"Please put that in a folder."
Translation:Bonvolu meti tion en dosierujon.
Because you have movement: now the item is not in the folder, after the putting it is in it, so it has moved INTO the folder -- EN la dosierujoN.
That would make it easier to know what the correct Esperanto sentence would be, but English is not quite as strict with maintaining the distinction in/into, on/onto etc. as Esperanto is.
"Put it in a folder" sounds better to me than "Put it into a folder".
"Put it in a folder" is colloquial rather than grammatically accurate. Duolingo has an odd relationship with translation, trying to walk the thin line between meaning and correctness. I would agree that the official translation of this from English should be "into" rather than "in". Let the secondary translation continue to accept "in" as an answer.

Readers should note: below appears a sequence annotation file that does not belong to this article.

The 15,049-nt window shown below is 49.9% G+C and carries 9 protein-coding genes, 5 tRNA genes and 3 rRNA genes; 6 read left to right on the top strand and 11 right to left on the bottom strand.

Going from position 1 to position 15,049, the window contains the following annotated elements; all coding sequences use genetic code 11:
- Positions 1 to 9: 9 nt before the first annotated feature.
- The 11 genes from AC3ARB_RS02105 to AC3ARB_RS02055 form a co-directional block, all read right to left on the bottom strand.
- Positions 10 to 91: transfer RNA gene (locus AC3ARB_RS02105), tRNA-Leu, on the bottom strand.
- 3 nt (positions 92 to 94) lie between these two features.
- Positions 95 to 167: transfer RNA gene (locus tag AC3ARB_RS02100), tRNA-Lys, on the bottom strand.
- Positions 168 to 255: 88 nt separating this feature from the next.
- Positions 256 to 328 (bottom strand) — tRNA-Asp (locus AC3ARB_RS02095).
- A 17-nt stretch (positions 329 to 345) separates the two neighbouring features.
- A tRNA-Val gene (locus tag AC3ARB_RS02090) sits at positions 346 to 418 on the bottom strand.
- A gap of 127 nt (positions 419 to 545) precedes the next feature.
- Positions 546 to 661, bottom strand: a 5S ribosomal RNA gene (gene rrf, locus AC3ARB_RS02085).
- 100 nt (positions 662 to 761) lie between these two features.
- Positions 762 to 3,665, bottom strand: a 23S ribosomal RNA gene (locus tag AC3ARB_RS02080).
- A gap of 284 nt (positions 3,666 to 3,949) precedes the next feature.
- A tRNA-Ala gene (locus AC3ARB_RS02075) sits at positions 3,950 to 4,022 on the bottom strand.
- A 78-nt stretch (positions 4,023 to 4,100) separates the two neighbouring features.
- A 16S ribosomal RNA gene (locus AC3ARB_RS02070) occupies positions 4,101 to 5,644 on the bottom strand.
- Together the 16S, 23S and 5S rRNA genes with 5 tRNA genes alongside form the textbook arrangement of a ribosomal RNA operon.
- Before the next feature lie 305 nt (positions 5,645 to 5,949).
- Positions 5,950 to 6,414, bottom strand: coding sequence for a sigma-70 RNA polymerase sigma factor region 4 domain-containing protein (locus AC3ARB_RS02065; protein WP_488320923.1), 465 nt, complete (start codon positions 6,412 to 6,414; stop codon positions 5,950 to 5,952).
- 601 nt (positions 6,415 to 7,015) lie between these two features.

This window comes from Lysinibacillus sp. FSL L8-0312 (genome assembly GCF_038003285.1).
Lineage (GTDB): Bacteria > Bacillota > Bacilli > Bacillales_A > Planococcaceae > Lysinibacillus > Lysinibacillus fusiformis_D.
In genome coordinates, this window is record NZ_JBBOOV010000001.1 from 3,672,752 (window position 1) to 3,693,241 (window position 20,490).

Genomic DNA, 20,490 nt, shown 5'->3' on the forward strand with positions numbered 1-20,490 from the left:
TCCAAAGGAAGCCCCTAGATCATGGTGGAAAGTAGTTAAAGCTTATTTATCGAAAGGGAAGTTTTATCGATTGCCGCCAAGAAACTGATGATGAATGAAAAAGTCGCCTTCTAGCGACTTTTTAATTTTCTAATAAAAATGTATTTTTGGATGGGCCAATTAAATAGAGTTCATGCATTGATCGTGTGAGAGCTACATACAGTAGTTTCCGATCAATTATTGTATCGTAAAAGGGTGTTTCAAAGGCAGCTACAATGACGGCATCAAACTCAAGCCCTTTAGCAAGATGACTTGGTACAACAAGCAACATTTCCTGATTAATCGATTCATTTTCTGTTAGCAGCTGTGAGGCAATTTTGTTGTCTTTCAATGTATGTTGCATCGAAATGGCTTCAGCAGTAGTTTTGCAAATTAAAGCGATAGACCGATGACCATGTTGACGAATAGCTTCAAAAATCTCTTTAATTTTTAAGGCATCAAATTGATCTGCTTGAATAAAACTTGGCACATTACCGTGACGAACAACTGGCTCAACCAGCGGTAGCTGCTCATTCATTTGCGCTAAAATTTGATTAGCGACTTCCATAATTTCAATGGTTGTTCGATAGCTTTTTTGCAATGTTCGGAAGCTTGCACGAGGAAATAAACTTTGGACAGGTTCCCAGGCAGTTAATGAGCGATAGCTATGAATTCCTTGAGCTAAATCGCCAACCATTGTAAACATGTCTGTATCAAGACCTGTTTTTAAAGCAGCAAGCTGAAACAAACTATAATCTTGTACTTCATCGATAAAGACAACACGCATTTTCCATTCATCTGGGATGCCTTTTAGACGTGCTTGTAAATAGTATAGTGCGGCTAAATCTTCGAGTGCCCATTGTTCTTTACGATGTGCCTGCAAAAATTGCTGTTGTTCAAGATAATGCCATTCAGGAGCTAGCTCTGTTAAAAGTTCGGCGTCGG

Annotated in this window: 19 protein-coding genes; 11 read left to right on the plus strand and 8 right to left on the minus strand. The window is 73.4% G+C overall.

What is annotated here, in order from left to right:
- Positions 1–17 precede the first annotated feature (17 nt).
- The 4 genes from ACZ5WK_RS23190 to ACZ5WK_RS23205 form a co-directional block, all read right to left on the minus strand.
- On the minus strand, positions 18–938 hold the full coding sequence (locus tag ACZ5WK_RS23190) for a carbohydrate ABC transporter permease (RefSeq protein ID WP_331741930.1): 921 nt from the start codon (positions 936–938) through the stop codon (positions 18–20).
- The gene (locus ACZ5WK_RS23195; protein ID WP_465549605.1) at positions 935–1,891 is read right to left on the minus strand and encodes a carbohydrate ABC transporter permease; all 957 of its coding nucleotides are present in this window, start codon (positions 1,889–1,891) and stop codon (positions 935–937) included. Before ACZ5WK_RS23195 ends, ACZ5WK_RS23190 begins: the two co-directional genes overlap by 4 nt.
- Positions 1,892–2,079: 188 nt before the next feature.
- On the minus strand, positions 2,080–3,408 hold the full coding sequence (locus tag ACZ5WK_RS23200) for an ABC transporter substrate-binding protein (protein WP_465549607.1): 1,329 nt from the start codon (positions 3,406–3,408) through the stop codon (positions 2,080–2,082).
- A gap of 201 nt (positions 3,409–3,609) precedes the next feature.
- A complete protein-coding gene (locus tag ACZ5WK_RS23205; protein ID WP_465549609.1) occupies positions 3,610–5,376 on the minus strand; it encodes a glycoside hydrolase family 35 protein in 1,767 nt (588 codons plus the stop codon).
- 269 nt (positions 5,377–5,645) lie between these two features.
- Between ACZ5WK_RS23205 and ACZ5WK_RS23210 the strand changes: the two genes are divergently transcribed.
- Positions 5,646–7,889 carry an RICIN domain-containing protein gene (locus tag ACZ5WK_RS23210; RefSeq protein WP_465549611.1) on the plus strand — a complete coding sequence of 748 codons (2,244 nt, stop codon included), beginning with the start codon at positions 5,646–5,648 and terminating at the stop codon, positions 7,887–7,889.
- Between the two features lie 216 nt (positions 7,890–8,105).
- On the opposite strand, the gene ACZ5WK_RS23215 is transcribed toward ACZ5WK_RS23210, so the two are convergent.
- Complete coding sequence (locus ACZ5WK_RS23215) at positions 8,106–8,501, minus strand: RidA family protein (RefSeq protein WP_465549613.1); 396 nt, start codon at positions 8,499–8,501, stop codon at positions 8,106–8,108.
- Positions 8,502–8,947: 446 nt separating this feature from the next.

I still get lost sometimes between tio(n) and tiu(n). Since, presumably, the speaker and hearer know which specific thing should be put into the folder, shouldn't (couldn't) it (also) be tiu? I'm not grasping what makes tiu unacceptable here.
tiu is not merely used when you know what is being spoken about, but more specifically when you are singling out one item out of a group of similar items. It's closer to "that one".
For example, if there is a book, a newspaper, and a magazine on the table, you could point to the book and say "Put that into the folder" but not "put that one into the folder"... that book? There is only one book.
But if there were three books, you could point to the one in the middle and say "put that one (= tiun) into the folder": you are singling out one book from a group of other books.